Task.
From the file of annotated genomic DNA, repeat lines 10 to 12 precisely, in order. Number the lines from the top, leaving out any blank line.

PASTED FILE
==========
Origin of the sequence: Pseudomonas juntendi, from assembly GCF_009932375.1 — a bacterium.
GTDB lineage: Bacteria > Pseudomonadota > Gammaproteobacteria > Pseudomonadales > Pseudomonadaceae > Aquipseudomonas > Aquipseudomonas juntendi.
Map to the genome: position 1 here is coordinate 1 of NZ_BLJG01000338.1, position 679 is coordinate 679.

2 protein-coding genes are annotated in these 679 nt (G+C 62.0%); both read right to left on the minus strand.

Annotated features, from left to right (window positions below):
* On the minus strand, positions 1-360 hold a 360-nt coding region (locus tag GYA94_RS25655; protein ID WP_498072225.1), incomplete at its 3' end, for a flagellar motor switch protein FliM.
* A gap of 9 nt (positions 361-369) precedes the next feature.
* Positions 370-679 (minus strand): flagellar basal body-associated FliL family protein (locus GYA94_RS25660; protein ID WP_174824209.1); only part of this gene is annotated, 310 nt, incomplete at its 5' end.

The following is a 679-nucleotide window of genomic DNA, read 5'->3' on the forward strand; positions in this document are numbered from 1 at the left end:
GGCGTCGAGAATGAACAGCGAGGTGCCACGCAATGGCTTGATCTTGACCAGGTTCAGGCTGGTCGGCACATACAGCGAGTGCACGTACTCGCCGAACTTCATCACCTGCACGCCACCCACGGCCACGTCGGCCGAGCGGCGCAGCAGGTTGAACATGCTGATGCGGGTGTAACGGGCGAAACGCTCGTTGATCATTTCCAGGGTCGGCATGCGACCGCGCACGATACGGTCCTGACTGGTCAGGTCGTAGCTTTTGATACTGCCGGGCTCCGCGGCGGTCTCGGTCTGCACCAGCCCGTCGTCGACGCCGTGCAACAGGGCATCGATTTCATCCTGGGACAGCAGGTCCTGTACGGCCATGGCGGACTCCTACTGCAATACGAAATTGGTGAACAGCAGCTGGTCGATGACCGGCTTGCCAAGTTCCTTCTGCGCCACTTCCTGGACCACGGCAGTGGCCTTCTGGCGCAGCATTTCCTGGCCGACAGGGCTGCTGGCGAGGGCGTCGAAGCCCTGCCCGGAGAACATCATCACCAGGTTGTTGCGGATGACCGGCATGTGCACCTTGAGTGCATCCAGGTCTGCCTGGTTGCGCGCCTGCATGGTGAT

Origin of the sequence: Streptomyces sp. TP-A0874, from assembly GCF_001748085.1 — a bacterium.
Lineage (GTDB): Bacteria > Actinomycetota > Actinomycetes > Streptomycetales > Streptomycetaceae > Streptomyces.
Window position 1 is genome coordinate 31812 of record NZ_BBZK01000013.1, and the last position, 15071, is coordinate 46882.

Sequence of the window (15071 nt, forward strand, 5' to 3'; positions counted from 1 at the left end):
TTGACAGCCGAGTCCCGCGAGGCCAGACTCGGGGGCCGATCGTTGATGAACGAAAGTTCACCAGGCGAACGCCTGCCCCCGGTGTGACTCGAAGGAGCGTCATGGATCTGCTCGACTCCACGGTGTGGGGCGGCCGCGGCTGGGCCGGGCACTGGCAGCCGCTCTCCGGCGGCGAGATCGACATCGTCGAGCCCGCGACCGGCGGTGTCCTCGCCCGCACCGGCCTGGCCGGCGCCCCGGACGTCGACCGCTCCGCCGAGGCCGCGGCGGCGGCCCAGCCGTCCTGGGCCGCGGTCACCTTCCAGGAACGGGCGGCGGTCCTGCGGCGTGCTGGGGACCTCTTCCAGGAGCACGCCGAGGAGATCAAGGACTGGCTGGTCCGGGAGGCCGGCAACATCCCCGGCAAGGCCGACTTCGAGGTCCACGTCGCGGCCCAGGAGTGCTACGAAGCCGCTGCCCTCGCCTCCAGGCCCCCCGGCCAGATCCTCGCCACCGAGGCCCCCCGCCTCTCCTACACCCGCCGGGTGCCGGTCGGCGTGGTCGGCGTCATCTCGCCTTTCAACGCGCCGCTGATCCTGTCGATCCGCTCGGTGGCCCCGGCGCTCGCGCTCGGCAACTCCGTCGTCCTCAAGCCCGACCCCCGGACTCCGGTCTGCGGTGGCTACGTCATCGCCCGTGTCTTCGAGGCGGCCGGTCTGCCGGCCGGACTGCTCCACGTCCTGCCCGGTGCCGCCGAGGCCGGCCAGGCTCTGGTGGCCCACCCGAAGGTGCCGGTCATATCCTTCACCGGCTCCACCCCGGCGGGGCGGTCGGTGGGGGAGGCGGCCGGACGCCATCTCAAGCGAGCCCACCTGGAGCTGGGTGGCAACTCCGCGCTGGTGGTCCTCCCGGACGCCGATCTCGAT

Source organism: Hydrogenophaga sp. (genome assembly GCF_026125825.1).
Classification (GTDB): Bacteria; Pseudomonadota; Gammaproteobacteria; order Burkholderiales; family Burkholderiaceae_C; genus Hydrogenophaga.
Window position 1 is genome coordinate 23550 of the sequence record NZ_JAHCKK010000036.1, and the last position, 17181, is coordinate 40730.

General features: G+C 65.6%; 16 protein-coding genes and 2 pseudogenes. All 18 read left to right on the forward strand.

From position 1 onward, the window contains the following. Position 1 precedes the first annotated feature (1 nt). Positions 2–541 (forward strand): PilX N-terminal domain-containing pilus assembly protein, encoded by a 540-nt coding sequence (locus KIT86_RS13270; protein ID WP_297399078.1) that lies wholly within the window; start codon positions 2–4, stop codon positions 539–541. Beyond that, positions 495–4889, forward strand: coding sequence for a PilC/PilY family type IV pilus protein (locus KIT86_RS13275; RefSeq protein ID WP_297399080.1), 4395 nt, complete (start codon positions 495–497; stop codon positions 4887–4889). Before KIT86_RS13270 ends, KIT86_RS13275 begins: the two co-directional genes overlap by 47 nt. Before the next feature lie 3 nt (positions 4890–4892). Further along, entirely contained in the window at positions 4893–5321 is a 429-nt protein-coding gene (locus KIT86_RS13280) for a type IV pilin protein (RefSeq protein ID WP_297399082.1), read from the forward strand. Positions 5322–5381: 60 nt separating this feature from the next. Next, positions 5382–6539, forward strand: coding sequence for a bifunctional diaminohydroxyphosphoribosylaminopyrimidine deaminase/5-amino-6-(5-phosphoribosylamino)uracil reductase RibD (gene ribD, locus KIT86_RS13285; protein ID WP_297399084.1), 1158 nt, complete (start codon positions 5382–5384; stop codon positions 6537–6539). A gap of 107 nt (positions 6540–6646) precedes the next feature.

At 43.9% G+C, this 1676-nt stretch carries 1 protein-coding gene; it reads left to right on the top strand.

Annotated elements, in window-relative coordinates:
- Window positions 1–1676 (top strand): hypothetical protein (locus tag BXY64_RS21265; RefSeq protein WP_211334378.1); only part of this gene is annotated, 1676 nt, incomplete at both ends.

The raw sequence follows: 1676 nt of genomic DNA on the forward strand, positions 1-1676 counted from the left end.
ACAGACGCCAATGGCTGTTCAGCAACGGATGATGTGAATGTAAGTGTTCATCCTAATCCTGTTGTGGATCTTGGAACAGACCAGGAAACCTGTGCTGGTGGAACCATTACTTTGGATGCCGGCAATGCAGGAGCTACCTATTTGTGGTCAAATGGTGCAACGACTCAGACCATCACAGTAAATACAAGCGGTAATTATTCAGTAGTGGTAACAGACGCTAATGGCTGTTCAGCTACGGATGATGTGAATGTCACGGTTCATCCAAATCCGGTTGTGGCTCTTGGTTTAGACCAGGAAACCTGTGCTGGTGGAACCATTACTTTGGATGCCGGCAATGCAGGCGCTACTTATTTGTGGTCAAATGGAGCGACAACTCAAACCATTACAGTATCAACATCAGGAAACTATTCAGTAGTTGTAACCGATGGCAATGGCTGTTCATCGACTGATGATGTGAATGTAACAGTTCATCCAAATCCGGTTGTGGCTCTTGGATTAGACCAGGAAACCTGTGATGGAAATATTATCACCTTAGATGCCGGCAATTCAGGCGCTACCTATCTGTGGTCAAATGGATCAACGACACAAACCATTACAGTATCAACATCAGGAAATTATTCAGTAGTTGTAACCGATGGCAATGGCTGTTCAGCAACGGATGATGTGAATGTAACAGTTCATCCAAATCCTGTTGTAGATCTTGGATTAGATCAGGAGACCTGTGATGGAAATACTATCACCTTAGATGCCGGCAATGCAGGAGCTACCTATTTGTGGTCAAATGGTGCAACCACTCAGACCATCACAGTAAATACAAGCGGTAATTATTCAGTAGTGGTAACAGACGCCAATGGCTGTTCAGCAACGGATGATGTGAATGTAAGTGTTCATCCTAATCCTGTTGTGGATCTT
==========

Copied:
GGCGTCGAGAATGAACAGCGAGGTGCCACGCAATGGCTTGATCTTGACCAGGTTCAGGCTGGTCGGCACATACAGCGAGTGCACGTACTCGCCGAACTTCATCACCTGCACGCCACCCACGGCCACGTCGGCCGAGCGGCGCAGCAGGTTGAACATGCTGATGCGGGTGTAACGGGCGAAACGCTCGTTGATCATTTCCAGGGTCGGCATGCGACCGCGCACGATACGGTCCTGACTGGTCAGGTCGTAGCTTTTGATACTGCCGGGCTCCGCGGCGGTCTCGGTCTGCACCAGCCCGTCGTCGACGCCGTGCAACAGGGCATCGATTTCATCCTGGGACAGCAGGTCCTGTACGGCCATGGCGGACTCCTACTGCAATACGAAATTGGTGAACAGCAGCTGGTCGATGACCGGCTTGCCAAGTTCCTTCTGCGCCACTTCCTGGACCACGGCAGTGGCCTTCTGGCGCAGCATTTCCTGGCCGACAGGGCTGCTGGCGAGGGCGTCGAAGCCCTGCCCGGAGAACATCATCACCAGGTTGTTGCGGATGACCGGCATGTGCACCTTGAGTGCATCCAGGTCTGCCTGGTTGCGCGCCTGCATGGTGAT

Origin of the sequence: Streptomyces sp. TP-A0874, from assembly GCF_001748085.1 — a bacterium.
Lineage (GTDB): Bacteria > Actinomycetota > Actinomycetes > Streptomycetales > Streptomycetaceae > Streptomyces.